The responsibility of teaching teens to drive usually falls to the parents. Itís common for parents to feel nervous about or unqualified for this role, but thereís no need to be too worried. Primarily, parents act as a supervisor, helping their teen to get many and varied hours of practice driving before he or she is on the road alone.
With a little advanced planning, and by using the principles behind your stateís graduated driver licensing law as guideposts, you can help your teen transition safely from supervised to independent driving.
Before the learnerís permit
Itís never too early to start teaching your kids about safe driving. Even before your teen gets a learnerís permit, you can start using your time in the car together as an opportunity to get him or her thinking like a driver and talking about how to be safe.
Be a good role model.
Demonstrating the safe driving behaviors you want your kids to develop is the first step in preparing them for the road. There are plenty of "teachable moments" for you to talk about safe driving with your kids, starting as early as age 13, when they are old enough to sit next to you in the front seat.
- Wear a seat belt on every trip, and insist that passengers also wear theirs.
- Come to a complete stop at stop signs and signals.
- Keep a safe following and stopping distance.
- Obey the posted speed limit.
- Use your turn signal for changing lanes and when turning.
- Treat other drivers with courtesy.
- Avoid distractions that call your attention from the road.
- Talk with your teen about the consequences of unsafe behaviors and other hazards that are common for a new driver.
Preparing for the first lesson Ė talk before you drive
Your teen has received a learnerís permit and is ready to start logging those practice hours. Itís important to address the most basic ground rules ahead of time so you both know what to expect. This will limit misunderstandings and conflicts once youíre in the car.
Keep emotions in check: Agree to time-outs.
Arguments simply create stress, so let your first rule be to take a time-out if emotions rise. Pull over to discuss what he or she did (both right and wrong), and listen to your teenís point of view. Work it out, take time to calm down, and then get started again.
This is also a good time to talk about the dangers of driving when youíre upset, sad, or drowsy. Drowsy driving, in particular, is a common problem thatís often overlooked and is just as dangerous as driving drunk.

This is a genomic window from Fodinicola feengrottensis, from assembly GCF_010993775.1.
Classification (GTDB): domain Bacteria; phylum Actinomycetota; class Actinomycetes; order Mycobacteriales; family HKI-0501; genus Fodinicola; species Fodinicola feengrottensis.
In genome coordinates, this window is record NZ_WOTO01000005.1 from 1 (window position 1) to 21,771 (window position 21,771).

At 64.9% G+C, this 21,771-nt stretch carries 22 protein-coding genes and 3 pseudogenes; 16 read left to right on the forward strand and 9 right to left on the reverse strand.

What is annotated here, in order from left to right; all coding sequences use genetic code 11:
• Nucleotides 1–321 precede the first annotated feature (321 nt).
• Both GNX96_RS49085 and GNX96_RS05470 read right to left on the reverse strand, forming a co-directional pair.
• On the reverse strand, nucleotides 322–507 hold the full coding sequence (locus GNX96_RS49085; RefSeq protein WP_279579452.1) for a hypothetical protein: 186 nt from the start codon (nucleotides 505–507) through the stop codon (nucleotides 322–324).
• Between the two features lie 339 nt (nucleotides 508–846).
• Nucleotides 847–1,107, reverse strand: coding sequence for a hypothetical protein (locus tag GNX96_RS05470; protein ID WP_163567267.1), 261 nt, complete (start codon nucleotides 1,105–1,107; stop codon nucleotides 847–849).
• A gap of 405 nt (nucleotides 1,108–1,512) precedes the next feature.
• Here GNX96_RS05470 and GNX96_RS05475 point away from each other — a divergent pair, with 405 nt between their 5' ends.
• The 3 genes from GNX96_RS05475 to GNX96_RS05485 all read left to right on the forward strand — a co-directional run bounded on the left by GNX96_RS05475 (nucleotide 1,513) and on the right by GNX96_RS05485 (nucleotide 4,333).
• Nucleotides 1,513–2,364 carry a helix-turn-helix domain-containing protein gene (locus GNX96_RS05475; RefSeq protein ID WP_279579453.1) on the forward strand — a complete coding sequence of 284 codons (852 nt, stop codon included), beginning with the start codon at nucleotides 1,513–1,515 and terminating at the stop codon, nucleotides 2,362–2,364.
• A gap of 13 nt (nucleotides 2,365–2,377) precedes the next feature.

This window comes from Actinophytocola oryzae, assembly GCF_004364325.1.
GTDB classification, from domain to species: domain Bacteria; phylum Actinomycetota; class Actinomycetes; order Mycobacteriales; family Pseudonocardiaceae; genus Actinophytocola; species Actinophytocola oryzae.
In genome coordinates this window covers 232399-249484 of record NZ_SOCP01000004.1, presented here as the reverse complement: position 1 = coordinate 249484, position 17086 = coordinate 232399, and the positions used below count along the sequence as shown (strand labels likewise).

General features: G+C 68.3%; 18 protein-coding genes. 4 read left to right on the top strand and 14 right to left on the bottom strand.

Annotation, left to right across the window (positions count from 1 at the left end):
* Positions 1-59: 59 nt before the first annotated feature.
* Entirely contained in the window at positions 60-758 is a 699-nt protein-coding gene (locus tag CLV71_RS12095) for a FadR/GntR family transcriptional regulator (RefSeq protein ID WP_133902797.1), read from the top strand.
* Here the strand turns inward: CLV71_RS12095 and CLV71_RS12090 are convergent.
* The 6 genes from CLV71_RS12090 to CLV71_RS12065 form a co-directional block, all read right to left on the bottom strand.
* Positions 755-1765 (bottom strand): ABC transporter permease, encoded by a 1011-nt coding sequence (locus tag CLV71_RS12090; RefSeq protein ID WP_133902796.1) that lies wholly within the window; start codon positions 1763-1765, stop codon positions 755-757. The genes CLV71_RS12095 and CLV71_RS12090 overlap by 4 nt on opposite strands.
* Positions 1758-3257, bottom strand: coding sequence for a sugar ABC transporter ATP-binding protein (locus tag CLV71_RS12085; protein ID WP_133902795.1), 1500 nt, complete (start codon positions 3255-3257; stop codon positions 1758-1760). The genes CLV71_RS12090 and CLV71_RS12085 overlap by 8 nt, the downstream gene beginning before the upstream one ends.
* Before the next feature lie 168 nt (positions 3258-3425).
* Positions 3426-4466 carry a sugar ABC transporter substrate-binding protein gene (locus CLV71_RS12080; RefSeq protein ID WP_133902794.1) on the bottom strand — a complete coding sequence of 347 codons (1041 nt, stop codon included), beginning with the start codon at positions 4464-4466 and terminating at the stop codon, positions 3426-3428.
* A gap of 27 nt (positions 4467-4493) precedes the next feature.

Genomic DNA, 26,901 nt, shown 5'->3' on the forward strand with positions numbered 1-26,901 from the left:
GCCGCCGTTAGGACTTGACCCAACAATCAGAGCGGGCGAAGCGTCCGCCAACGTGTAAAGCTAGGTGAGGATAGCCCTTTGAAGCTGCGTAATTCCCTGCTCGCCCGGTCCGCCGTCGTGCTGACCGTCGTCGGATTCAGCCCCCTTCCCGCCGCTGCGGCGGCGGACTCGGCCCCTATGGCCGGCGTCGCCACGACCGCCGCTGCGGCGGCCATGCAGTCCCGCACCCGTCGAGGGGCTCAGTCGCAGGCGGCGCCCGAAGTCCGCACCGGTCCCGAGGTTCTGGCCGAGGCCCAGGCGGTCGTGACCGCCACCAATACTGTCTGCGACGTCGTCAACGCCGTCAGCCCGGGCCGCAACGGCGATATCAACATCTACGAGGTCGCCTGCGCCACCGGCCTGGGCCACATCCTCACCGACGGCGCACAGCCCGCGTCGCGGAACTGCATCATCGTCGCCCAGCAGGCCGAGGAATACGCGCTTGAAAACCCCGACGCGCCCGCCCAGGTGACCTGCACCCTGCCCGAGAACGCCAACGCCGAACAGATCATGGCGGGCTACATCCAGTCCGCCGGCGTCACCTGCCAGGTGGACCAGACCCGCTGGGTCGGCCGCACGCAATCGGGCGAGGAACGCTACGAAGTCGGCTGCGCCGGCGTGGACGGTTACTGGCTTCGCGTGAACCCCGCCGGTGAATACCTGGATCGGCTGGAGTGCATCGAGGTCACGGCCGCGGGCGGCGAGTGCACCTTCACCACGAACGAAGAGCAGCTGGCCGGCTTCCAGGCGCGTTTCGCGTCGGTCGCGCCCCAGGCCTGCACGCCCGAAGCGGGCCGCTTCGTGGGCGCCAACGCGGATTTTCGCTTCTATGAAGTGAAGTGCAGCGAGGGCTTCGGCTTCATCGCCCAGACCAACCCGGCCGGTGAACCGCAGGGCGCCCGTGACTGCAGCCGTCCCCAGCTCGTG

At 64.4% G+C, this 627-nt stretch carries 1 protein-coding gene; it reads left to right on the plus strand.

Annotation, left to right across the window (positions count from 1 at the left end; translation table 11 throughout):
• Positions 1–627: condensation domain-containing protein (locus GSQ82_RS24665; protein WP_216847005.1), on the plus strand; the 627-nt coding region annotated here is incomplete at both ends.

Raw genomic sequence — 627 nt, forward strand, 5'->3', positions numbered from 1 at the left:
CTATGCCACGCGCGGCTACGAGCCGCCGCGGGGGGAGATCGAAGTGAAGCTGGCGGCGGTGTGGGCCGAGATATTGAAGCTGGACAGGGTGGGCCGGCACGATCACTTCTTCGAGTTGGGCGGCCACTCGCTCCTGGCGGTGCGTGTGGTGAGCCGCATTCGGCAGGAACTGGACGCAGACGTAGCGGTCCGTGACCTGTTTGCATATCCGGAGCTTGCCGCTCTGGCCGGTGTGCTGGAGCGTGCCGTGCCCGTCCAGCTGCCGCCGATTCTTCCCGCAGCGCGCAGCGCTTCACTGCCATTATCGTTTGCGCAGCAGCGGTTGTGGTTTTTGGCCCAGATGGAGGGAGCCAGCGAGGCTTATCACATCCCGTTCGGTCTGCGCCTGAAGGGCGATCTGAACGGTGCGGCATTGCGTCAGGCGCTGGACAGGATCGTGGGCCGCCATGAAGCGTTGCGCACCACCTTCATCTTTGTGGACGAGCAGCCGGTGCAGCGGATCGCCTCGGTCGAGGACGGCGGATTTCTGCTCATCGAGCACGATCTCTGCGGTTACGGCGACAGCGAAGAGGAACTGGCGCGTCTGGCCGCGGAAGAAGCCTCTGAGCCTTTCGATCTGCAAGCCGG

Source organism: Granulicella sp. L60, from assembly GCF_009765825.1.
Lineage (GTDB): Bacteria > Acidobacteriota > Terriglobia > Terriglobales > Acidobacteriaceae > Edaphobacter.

Establish clear guidelines: Stop means stop.
A lot of parents donít think about how their instructions might sound to their teen. For example, if you just say "stop" as you pull up to a stop sign, the driver might step hard on the brake rather than slow to a stop. So settle on something like, "Slow to a stop at the sign," and you might avoid an argument. Distinguish between when you want your teen to "ease off" (or slow down only a little by easing off the brake) versus to "slow down" by applying the brakes more firmly.
Plan the route.
Before each practice session or trip, plan the route. This not only prepares you to review the directions, but also allows you to address things you may encounter on the trip (a four-way stop, a pedestrian area, or places where it may be slippery). Thinking about the route ahead of time also allows you to be sure that the trips are varied. Make sure you take main roads whenever possible. They are safer than local back streets where unexpected hazards may arise.
Beginning driving lessons
Once your son or daughter receives a learnerís permit, you can begin to sit in the passenger seat. An empty parking lot where the new driver can get a feel for the car and learn to operate the controls can be a good place to start, since thereís no pressure to deal with other traffic.
It might also help you both feel more comfortable to start with a professional lesson or two to learn some basic skills. Remember itís up to parents to make sure new drivers get the amount of practice they need in preparation to drive independently.
When teens practice driving with their parents, they usually encounter more variations in driving conditions than they do when driving with professional instructors. The additional challenges provide a broader, more protective experience.
If you think your teen needs more time and practice before driving alone, talk to him or her about the reasons why.
Once youíre confident your teen can manage the basics of vehicle control, make your teen the primary driver each time you ride together. Expose new drivers to increasingly complex driving conditions so they get as much practice as possible under conditions they will eventually be navigating alone. You will find that if you let your teen drive for everyday activities, like running errands, he or she can quickly gain more than 100 hours of practice Ė a strong base before driving independently.http://teendriving.statefarm.com
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